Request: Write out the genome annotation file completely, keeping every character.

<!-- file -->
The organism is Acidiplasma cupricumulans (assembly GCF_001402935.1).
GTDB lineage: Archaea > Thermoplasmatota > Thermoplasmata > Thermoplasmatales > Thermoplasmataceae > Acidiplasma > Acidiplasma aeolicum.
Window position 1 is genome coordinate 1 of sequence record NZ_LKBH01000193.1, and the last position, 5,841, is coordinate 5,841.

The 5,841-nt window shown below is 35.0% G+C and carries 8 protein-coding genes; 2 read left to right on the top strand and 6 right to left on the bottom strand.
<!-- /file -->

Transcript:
The organism is Acidiplasma cupricumulans (assembly GCF_001402935.1).
GTDB lineage: Archaea > Thermoplasmatota > Thermoplasmata > Thermoplasmatales > Thermoplasmataceae > Acidiplasma > Acidiplasma aeolicum.
Window position 1 is genome coordinate 1 of sequence record NZ_LKBH01000193.1, and the last position, 5,841, is coordinate 5,841.

The 5,841-nt window shown below is 35.0% G+C and carries 8 protein-coding genes; 2 read left to right on the top strand and 6 right to left on the bottom strand.